The Faculty of Health Sciences at the American University of Beirut, in collaboration with the Columbia University Mailman School of Public Health, conducted research on the burden of non-communicable diseases (NCDs) among Syrian refugees in Jordan, Lebanon, and Turkey. The research also studied the successes and challenges facing the region’s health systems in addressing health needs in the context of complex emergencies.
To discuss the research’s key findings, a workshop was organized at the Faculty of Health Sciences at the American University of Beirut between August 2 and 3, 2018. Titled Responding to Changing Health Needs in Protracted Crises: Learning from the Case of NCDs in Syrian Refugees, the workshop saw the participation of public health professionals and scholars representing United Nations, international, regional, and national agencies. EMPHNET attended this meeting alongside these participants.
Facilitators from the AUB and Columbia University presented the research findings relevant to challenges facing the region’s health systems in relation to service provision and barriers to service access. They also presented their findings on the coverage and quality of health services, and the lessons learned from previous experiences in health response, focusing on the case of responding to HIV among refugees in the region.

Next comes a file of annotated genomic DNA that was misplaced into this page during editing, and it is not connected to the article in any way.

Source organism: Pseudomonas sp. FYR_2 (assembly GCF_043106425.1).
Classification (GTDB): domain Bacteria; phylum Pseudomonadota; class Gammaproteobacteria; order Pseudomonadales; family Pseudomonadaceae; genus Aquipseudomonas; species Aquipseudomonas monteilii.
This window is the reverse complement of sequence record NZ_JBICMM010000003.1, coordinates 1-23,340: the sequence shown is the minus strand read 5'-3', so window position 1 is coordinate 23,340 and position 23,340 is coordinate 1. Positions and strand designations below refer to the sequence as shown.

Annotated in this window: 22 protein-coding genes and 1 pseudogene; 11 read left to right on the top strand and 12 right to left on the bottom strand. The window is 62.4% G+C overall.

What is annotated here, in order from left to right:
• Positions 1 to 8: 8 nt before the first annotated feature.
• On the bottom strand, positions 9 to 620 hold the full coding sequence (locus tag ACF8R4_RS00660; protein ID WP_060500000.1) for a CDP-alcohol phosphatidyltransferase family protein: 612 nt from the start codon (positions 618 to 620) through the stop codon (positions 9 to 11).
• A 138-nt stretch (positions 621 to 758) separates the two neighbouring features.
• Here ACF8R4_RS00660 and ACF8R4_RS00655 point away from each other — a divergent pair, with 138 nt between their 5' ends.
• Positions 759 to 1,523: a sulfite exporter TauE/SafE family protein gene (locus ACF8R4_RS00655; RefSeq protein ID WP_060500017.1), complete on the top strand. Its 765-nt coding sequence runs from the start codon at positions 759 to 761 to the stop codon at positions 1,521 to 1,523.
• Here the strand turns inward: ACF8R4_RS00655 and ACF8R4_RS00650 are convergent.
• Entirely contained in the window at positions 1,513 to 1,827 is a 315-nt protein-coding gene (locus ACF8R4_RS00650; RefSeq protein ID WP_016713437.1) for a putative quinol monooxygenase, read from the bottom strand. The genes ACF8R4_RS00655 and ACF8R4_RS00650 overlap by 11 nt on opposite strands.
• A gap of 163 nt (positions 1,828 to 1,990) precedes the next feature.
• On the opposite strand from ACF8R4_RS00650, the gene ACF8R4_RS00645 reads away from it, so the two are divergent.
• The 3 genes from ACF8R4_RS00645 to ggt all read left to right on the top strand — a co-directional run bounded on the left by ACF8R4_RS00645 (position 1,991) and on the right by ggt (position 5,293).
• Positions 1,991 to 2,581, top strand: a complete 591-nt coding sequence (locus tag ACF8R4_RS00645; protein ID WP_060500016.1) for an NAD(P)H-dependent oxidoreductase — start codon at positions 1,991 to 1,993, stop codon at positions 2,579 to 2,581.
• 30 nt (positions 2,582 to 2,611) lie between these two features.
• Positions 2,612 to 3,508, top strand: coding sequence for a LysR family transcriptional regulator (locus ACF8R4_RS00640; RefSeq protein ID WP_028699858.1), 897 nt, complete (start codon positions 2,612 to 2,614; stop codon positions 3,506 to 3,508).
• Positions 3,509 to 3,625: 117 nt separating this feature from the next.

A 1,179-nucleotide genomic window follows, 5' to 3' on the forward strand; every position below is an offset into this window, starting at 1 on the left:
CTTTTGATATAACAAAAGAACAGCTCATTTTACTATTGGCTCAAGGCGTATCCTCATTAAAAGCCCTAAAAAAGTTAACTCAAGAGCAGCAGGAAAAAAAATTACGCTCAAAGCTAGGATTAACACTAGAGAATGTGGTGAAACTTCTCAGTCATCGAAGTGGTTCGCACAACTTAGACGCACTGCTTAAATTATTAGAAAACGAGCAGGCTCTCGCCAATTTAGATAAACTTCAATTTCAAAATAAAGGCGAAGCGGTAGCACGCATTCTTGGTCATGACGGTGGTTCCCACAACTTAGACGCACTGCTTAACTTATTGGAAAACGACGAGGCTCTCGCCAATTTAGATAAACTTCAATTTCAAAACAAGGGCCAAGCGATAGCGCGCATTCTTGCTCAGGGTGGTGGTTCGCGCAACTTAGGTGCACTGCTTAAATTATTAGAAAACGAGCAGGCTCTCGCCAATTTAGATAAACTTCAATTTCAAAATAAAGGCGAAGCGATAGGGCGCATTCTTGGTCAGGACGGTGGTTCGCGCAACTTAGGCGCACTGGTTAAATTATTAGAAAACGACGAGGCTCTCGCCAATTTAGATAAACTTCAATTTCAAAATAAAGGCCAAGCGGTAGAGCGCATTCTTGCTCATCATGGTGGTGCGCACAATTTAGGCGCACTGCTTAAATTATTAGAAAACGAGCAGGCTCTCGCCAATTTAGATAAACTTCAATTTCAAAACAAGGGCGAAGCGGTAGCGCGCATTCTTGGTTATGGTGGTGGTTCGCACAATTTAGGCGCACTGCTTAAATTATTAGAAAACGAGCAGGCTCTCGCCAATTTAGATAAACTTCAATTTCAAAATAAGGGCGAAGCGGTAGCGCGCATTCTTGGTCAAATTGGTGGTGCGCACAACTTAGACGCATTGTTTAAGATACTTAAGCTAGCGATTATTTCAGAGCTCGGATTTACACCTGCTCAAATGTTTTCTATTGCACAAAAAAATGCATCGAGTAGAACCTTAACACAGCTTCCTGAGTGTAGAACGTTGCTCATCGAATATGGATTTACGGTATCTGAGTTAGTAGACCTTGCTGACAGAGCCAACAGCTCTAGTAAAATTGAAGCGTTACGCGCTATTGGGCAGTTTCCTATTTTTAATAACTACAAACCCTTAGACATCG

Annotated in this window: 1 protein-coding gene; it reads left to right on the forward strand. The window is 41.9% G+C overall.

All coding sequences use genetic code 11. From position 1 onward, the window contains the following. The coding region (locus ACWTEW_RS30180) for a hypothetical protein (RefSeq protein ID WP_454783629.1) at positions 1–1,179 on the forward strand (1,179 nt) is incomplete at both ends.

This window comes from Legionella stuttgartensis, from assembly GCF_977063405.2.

Participants engaged in an open discussion on the implications of challenges facing the health systems and ways to address them. They also discussed the gaps in service coverage and quality, and ways to address these gaps by informing priority settings at the programmatic and policy levels.
The meeting concluded with an open discussion on future research priorities. Participants discussed the gaps that exist in the current research and how the findings from the current research imply for areas of further research. Furthermore, participants agreed on the importance of research areas that need to be studied in the region.